But that is not what I want to blog about.  When I look out my window, on about 1/4 of the left side I get a birds eye view of my "sister" condo, called "Zip", which is joined at the base with this one and with which we share building amenities.  

It reminds me a little like one of those ant farms - you know the one, you can see the tunnels and the ants going about their business inside the glass jar.  As I sit here I can see into the living room of about 60 apartments - about 3 across and about 20 floors vertical.   Lots of stuff to keep the eyes busy...  

I am starting to get to know my neighbours across the way  but not in the way you typically get to know them.  I have never met any of them but am coming to know their ways habits and lifestyle as I watch their comings goings through my window. There is a nice couple who live at number 4 (I number from top to bottom for instance 1 through 3 right to left are the 3 rightmost apartments on the top floor, and 4-6 is on the 2nd from the top floor) the guy in number 6 likes go around house in his shorts. His lady friend,likes to sit on the bar stools located what appears be bar height. Number 9 always has tv turned on. They have a big one and it faces the window so you can see what they are watching - in the morning City's Breakfast TV.

Anyway, in future blogs I may well refer to my "remote neighbours".   I am sure I will be privy to some interesting stuff in the coming months.

Tuesday, March 24, 2009

Rule No. 1 of playing hooky: Just call in sick

I had to laugh at a news item I read today which reinforced the belief that I have.   People who are not smart should not try and get away with a lie.    Apparently, the chap had called his boss and left a message that he wouldn’t be into work because he had fallen in a hole.  So the boss called 911…  and the rest  you can read about at:   Rule No. 1 of playing hooky: Just call in sick

I was once involved with a guy who embellished everything and lied about most things.  It was a rude awakening for me to discover this as I had until that point never come across anyone who lied so blatantly.  We once went on a holiday together and he told this Paul Bunyan tale about our background together to the couple we ended up hanging out with.  It was so weird, I didn’t know how to react as he just came out with these tall tales while we were sitting and having a drink with the couple.  Once I realized that he was a compulsive liar, I always verified anything he told me if it was important.  

The funny thing was that this guy lied so much and so often that I came to believe that it was ok for him to lie to me – I just got so used to it – and I just got into the habit of checking up on him.  I just came to understand that there was very little that this guy said which actually would be true.  He was a very charismatic and interesting guy, so he held my interest for a while.  But when it comes down to the short strokes you need to share the same moral values.  I guess no surprise that he and I are no longer together, eh?

 I mentioned in a previous blog about the TED talk “Why we think it's OK to cheat and steal (sometimes)”  by Dan Ariely.  At the time I didn’t go into the main point of the talk – which was what makes us more or less likely to lie and cheat.  If you haven’t listened to the talk as yet, I would suggest it and offer the following tidbits from the talk to entice you:   Dan has done extensive experiments to draw conclusive answers to the following:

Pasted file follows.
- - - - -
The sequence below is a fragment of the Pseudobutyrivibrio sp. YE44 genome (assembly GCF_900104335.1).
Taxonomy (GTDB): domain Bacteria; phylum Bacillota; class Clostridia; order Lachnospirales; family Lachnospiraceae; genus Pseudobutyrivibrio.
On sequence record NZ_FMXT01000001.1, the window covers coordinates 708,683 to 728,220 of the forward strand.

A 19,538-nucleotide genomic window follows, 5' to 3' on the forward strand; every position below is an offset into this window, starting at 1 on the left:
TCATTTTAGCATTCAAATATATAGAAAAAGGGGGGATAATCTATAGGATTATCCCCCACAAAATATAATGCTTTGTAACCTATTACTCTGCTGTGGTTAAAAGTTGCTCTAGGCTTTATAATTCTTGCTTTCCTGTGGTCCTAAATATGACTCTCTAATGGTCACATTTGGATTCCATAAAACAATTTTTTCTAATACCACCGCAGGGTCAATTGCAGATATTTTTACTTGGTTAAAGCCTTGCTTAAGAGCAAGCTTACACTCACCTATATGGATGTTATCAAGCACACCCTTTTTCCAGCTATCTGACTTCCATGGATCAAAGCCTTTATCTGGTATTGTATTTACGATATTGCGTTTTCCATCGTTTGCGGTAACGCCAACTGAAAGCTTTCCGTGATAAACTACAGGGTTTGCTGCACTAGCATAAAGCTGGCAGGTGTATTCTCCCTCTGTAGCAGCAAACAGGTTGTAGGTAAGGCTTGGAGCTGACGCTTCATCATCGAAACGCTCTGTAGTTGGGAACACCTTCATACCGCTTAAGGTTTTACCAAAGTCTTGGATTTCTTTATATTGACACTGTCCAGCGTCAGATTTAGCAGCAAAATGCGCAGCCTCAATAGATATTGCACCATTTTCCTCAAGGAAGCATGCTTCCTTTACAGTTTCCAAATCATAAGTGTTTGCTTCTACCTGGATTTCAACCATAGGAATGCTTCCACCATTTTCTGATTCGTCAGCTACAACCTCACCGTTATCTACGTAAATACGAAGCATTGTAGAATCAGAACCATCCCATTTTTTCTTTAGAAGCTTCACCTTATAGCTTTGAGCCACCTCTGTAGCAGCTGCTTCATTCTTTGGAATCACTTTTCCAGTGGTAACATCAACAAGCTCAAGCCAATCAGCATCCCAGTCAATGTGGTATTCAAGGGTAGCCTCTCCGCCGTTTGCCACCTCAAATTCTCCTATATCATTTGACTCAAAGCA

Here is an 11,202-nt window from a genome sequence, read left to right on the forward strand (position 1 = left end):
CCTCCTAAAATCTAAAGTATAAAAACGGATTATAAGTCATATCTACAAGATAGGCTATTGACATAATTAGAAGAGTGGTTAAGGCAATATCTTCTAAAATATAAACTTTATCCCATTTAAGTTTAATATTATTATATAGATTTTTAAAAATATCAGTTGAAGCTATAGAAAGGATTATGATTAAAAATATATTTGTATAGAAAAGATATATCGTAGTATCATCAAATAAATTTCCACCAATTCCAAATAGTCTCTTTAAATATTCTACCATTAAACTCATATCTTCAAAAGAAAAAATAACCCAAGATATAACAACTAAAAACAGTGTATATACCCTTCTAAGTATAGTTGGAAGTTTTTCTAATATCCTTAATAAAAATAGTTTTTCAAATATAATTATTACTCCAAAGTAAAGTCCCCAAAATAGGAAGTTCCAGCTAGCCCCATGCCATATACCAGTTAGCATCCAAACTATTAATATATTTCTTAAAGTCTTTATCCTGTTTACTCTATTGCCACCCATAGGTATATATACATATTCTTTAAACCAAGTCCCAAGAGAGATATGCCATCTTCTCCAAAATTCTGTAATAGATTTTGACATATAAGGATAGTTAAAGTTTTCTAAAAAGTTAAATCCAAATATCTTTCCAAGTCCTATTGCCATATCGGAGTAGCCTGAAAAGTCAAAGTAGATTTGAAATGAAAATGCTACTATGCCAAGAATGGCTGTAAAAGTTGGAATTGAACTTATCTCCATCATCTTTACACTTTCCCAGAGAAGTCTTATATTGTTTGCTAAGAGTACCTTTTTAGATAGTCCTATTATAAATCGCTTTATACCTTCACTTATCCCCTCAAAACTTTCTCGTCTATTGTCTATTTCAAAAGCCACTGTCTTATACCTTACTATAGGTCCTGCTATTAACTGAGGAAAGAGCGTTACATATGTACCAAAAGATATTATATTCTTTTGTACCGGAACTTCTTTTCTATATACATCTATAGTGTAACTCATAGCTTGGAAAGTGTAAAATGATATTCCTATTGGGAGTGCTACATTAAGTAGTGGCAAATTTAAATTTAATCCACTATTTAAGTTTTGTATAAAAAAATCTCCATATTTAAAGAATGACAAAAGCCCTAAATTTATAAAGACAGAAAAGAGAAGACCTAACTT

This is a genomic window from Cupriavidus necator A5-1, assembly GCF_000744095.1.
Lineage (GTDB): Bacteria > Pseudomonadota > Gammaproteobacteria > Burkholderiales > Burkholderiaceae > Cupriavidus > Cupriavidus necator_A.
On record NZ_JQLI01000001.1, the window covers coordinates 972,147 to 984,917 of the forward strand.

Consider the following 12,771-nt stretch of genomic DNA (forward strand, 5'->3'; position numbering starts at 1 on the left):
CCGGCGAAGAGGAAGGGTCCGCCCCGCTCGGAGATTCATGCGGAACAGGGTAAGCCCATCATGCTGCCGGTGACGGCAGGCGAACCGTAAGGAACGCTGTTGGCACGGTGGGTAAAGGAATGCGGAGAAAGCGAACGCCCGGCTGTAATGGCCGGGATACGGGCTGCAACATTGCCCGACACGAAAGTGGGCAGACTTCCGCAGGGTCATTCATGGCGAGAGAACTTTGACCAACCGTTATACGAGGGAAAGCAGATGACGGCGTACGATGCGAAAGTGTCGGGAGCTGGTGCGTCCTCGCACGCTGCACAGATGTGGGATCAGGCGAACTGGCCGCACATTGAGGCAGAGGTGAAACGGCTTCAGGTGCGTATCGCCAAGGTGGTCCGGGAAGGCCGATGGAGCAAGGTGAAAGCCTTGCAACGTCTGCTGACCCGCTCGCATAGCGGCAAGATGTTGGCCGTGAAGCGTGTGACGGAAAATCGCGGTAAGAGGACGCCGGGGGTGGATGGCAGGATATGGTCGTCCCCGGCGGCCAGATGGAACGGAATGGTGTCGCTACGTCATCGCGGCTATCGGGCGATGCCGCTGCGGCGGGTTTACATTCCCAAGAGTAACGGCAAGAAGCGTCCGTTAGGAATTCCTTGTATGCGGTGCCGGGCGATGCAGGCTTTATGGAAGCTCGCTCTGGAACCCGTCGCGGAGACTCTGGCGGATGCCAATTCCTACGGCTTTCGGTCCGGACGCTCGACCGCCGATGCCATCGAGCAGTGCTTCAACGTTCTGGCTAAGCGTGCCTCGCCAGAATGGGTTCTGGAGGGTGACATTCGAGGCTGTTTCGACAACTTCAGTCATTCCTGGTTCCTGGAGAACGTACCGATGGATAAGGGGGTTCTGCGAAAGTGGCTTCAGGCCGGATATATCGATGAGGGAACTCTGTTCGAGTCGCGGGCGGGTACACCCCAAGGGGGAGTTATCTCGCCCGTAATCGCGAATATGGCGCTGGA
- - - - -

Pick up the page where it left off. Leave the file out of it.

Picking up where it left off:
-Are you more inclined to lie if you thought you would not get caught?

- Are you influenced by the gain to be made? Would more people cheat if the reward was higher? 

- Might you be more inclined if you knew that one in your midst was cheating?

He believes there are a few forces at work.

  • Firstly, we want to feel good about ourselves, we all have this invisible line which gives us a little bit of latitude that allows us to cheat a little bit but we try not to cross that line because if we keep to our definition of “honest enough” we still feel good about ourselves.   
  • Another force at work is our social circle.  If we know that others in our group are cheating we will then cheat more because we think it is ok.  It becomes the social norm and we think it is appropriate.  He makes some good points.
  • The last factor which makes it easier to lie and cheat is if we are dealing with something which is not money, but which represents money – like chips at a casino or stocks in the stock market. 


Dan relates his research to the stock market and what motivates those involved in the stock market to behave in less than an ethical way.   It is an interesting talk.

 Another short blog… And back to my bookkeeping.

Monday, March 23, 2009

Bookkeeping and Risotto

It is late for me to start my blog – just got bogged down with all sorts of stuff tonight. I think I will now attempt to set a record for a speed blog.

I spent tonight catching up on bill payments and paperwork – no, I did not catch up but I made a start. With a bit of effort tomorrow night as well and I may even feel like I am getting on top of it – and I need to do that before I leave for Vegas on Sunday morning. Little matter of a GST return that needs to be filed and some stuff to put together for my accountant. So that is what is keeping me from doing a proper blog tonight and probably tomorrow night.

Just for good measure I will tell you about the wonderful risotto that I made for dinner last night when Jeff and Amanda came over. It was soooo tasty.

Mushroom Risotto

Begin by mincing a small onion and some portabella mushrooms.

  • Sauté the mixture in 2 tbsp olive oil and 1 tbsp butter, and when it has browned remove it with a slotted spoon to a plate, leaving the drippings in the pot.